If your Flower Mound, TX, home has a forced-air HVAC system, it may not heat and cool your home evenly. The reason has to do with a shortcoming in the way central ducted HVAC systems function. They use a single set of ductwork and a single thermostat to control their functioning.

However, it’s common for different parts of your home to have different HVAC needs. To address uneven heating and cooling, an HVAC technician has to balance the ductwork to distribute conditioned air where needed. However, there’s a better option. It’s called a zoned HVAC system. Here’s everything you need to know about zoned HVAC systems and why you might want one.

What Is a Zoned HVAC System?

Conventional ducted central HVAC systems rely on a centrally located thermostat. Ideally, your thermostat should be in a part of your home, representing the average indoor temperature. Even so, your home likely experiences temperature differentials of up to two degrees in different locations. That’s about as even as you can expect temperatures with a conventional ducted HVAC.

A zoned HVAC system offers much more even heating and cooling throughout your home. It does this by splitting your home up into two or more zones. To do this, an HVAC technician would install electrically-controlled dampers that split your ductwork into smaller sections. In a zoned HVAC system, you’d also have a thermostat inside each zone. Those thermostats connect to a control board on your HVAC’s indoor unit. That board also controls the dampers. When one zone calls for heating or cooling, the control board opens its damper and closes the others. Then, it tells your HVAC to turn on. It’s like having multiple HVAC systems serving different parts of your home.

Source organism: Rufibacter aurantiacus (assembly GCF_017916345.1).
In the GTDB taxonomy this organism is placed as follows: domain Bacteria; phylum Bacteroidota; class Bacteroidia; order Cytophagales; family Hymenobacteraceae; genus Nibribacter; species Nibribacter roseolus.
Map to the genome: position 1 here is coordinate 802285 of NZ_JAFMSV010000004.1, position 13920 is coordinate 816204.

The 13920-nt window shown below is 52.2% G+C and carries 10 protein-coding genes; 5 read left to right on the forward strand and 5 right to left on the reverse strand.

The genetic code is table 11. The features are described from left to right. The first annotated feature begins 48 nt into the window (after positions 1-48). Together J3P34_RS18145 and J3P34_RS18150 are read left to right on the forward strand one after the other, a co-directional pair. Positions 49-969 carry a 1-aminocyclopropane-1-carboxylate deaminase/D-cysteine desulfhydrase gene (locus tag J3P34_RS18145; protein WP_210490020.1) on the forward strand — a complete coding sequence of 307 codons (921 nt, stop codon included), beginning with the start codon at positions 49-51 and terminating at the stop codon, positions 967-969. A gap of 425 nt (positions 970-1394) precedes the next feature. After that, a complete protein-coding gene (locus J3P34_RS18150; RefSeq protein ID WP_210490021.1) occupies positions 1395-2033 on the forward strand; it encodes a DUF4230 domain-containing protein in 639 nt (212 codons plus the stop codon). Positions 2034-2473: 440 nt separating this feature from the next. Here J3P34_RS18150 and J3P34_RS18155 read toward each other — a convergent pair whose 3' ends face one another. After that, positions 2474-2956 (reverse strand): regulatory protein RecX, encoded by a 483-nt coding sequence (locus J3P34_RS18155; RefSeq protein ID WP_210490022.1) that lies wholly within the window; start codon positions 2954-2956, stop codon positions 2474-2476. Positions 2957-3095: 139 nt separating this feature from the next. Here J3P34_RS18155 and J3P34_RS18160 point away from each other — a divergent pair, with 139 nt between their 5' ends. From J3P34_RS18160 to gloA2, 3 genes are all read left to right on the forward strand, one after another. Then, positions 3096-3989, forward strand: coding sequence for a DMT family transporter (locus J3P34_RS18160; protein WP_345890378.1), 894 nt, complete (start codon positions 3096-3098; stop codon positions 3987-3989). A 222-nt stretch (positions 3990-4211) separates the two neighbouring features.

The Advantages of Zoned Hvac

The most important advantage of zoned HVAC is that it increases the comfort of your home. By targeting where and when to send conditioned air, you’ll experience much more even temperatures. A zoned system will also improve your HVAC’s overall efficiency. Your overall efficiency is improved because it helps you avoid overheating or overcooling parts of your home that don’t need it. As a result, your HVAC won’t run as often or for as long. According to the US Department of Energy, a zoned HVAC can use up to 30% less energy than a single-zone HVAC.

The decreased runtime of your HVAC will also spare it significant wear and tear. That will lead to an increased lifespan for your HVAC. That makes a zoned system an excellent way to protect your investment in your HVAC system. It also helps reduce your HVAC maintenance and repair costs overall.

The Disadvantages of Zoned Hvac

Zoned HVAC systems also have some disadvantages. One is that installing a zoned HVAC system can be costly. The costs increase based on how many zones you want. Cost increases per zone because each zone needs a thermostat, an electrically-controlled damper, and all the wiring that supports them. Also, having a zoned HVAC system increases its complexity. That can mean higher one-off repair costs when a component fails.

The Process of Installing a Zoned HVAC System

If you want to retrofit your existing HVAC system to create a zoned HVAC system, we can help you. Our expert HVAC technicians will follow a specific set of steps to get the job done:

Evaluating Your Existing System

The first step in installing a zoned HVAC system in your home is evaluating your existing system. Our installer will need to assess its capabilities and inspect your ductwork. If your ductwork is in disrepair, our technician will recommend that you address the problem before processing. They’ll also check out the capabilities of your HVAC blower fan to determine how many zones your HVAC system can reasonably support.